How long will Ohtani pitch in the All-Star Game?

It’s an exhibition, so the goal is to allow as many stars to take the stage as possible. Though plans haven’t been announced, it seems likely that — with everything else he’s done here in Denver — Ohtani will only pitch the first inning. That’s not atypical. Once upon a time, starting pitchers would throw three innings, but those days are gone. 

In the 2019 game, the NL’s Hyun Jin Ryu and the AL’s Justin Verlander only went one inning each. In the 2018 game, Chris Sale threw only the first inning for the AL, and Max Scherzer went two for the NL. In 2017, Sale went two and Scherzer went one. 

Yes, if you’re counting, this is Scherzer’s third starting nod for the NL in the past four All-Star Games, which is also super impressive.  

How many at-bats will Ohtani get in the All-Star Game?

Because the rules have been bent, we’re expecting to see at least two plate appearances for Ohtani. Otherwise, why even ask for the exception? The AL’s two other DHs are All-Star veterans; this is Nelson Cruz’s seventh All-Star selection and it’s the fourth for J.D. Martinez. 

It wouldn’t be shocking to see Ohtani bat three times. What we do know for sure is that his first at-bat will be against Scherzer. 

“It would be awesome for me if I could get a hit. I'm 0-for the first half this year,” Scherzer said. “Just the fact that he can pitch; the demands on your body to be a pitcher are intense, to say the least; I can definitely speak to that. So to be able to shoulder those workloads and also be able to hit as well, that's just absolutely incredible. It takes an unbelievable athlete to be able to accomplish that and that's what he is. He's an incredible athlete and that's why I feel like you're seeing some of these historic things come out of this first half and what he was able to do.”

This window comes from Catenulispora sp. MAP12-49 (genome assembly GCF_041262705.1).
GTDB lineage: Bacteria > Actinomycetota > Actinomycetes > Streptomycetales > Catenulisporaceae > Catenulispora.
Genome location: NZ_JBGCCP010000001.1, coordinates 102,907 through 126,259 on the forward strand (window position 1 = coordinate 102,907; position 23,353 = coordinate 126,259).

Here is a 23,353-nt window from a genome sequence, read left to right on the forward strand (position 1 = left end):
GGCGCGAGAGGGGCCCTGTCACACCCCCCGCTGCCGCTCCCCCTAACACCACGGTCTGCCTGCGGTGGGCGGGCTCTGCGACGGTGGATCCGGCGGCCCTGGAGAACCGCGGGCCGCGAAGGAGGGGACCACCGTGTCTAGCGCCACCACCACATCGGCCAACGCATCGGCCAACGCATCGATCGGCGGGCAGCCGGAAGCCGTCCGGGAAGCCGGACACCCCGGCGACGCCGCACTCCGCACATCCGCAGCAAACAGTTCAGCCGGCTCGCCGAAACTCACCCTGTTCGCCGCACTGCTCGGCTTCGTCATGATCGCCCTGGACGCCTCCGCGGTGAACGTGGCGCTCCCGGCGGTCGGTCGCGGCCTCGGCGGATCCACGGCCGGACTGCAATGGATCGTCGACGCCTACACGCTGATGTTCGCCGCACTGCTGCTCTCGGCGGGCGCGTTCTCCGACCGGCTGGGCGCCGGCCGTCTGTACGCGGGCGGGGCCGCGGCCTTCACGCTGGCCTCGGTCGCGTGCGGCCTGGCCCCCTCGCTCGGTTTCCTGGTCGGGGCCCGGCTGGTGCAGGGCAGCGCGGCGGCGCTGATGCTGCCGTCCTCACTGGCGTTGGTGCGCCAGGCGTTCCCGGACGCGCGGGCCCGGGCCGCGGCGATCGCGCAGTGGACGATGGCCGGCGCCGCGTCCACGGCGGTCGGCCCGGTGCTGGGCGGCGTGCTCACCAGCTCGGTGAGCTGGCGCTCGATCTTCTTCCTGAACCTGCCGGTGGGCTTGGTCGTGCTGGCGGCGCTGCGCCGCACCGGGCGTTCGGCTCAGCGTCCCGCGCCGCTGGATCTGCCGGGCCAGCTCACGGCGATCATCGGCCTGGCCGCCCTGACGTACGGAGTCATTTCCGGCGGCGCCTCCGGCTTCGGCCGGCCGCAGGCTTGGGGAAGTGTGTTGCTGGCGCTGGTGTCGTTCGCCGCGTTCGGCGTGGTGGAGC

How crazy are the All-Star expectations for Ohtani?

The questions have already started: What if Ohtani doesn’t live up to the hype at the All-Star Game? 

Those, frankly, are stupid questions, but they’ve already kicked into gear after he was ousted in the first round of the Home Run Derby by Juan Soto. This, despite that he hit 22 homers in regulation in the first round — Trevor Story advanced in his bracket with just 20, remember — and another six in the tie-breaker round. 

At this point, though, some people will complain if he doesn’t strike out every batter he faces — despite facing the best hitters the NL has to offer — or if he doesn’t hit a home run every time he steps to the plate — despite facing the best pitchers the NL has.

Sure, he’d like to live up to those expectations. It’s why he’s taking on so much. 

“I'm expecting to be pretty fatigued and exhausted after these two days, but there's a lot of people that want to watch it and I want to make those guys happy,” Ohtani said, through his interpreter. "That’s why I'm going to do it.”

And this is a celebration of what he’s already accomplished, not a litmus test for how good people might think he is. The other players? They know exactly what he is. 

“He's must-watch baseball any time he's on the field,” Scherzer said.